It would be helpful for the GSEs as well as the public to have a better sense of the applicable supervisory objectives and standards as they develop. Thus, the supervisory agencies should promulgate such guidelines through notice-and-comment rulemaking.
The Conference recognizes that GSEs are undergoing the study and scrutiny their importance warrants. This recommendation is an attempt to add a procedural, comparative framework to executive and legislative proposals for strengthening their oversight.
The Conference recommends the following principles should apply to federal supervision of safety and soundness of government-sponsored enterprises (GSEs):
1. Institutional capacity. Each GSE should be supervised for safety and soundness by a federal agency. Any federal agency responsible for supervising safety and soundness of one or more GSEs should be funded so it is capable of overseeing the activities of often large institutions involving great numbers of often complex transactions.
2. Administrative authority and enforcement powers. A federal agency responsible for supervising GSE safety and soundness should have the express authority to (a) Examine financial condition (including collecting such financial information as may be desirable) and risk-taking by the institution, (b) set and enforce effective risk-related and minimum capital requirements, (c) enforce necessary safety and soundness measures with cease-and-desist orders and other enforcement powers available to financial regulators, and (d) reorganize the affairs of a failing institution.
3. Supervision. A federal agency responsible for supervising GSE safety and soundness should obtain prompt and timely information and develop and maintain risk ratings of each GSE it supervises. Only if an institution’s risk profile is significant should the agency extend its involvement to management issues; as necessary to protect the financial integrity of the GSE.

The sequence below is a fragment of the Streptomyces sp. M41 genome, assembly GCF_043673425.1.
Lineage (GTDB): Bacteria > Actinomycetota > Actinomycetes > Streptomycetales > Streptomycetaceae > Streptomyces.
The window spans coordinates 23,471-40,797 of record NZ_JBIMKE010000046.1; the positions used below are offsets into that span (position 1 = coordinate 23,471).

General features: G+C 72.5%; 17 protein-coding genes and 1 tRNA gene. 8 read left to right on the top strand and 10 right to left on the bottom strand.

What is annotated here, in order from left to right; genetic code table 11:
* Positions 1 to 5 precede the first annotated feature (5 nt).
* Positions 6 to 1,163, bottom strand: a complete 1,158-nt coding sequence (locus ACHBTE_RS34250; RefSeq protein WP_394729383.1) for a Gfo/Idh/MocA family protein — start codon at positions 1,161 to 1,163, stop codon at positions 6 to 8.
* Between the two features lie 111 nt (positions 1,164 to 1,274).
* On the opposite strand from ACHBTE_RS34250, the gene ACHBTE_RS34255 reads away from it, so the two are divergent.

4. Promulgation of guidelines. A federal agency responsible for supervising GSE safety and soundness should, to the extent feasible, develop guidelines for invoking its supervisory and enforcement powers. These guidelines should be promulgated through notice-and-comment rulemaking.
56 FR 33852 (July 24, 1991)
1991 ACUS 36
1 A Government-sponsored enterprise is a privately owned, federally chartered financial institution with nationwide scope and specialized lending powers that benefits from an implicit federal guarantee to enhance its ability to borrow money. See Stanton, Administrative and Legal Aspects of Federal Supervision of Safety and Soundness of Government Sponsored Enterprises, Report to the Administrative Conference (May 1991) at 3 [hereinafter, Stanton Report].
2 Stanton Report, supra note 1.
3 Congressional Budget Office, Controlling the Risks of Government-Sponsored Enterprises (April 1991); General Accounting Office, Government-Sponsored Enterprises–The Government’s Exposure to Risks, (GAO/GCD-90-97) (August 1990); General Accounting Office, Government- Sponsored Enterprises: A Framework for Limiting the Government’s Exposure to Risks (GAO/GCD-91-90, May 1991); Office of Management and Budget, Budget of the United States Fiscal Year 1991, Chapter VI, pp. 231-255; Treasury Department, Report of the Secretary of the Treasury on Government-Sponsored Enterprises (May 1990); Treasury Department, Report of the Secretary of the Treasury on Government-Sponsored Enterprises (April 1991).
4 1990 GAO report, supra note 2 at 107, and 1991 GAO report at 4, 47-57.
5 The Conference wishes to emphasize that the GSEs studied are not fungible entities. Each has its own particular characteristics, and any regulatory scheme should be implemented with this in mind.
6 See, e.g., the 1990 GAO report, supra note 2 at 4 104, and the 1991 Treasury report, supra note 2 at 10. Congress has already provided that the Farm Credit System is supervised by an agency with the institutional capabilities and range of administrative authority and enforcement powers available to bank regulators.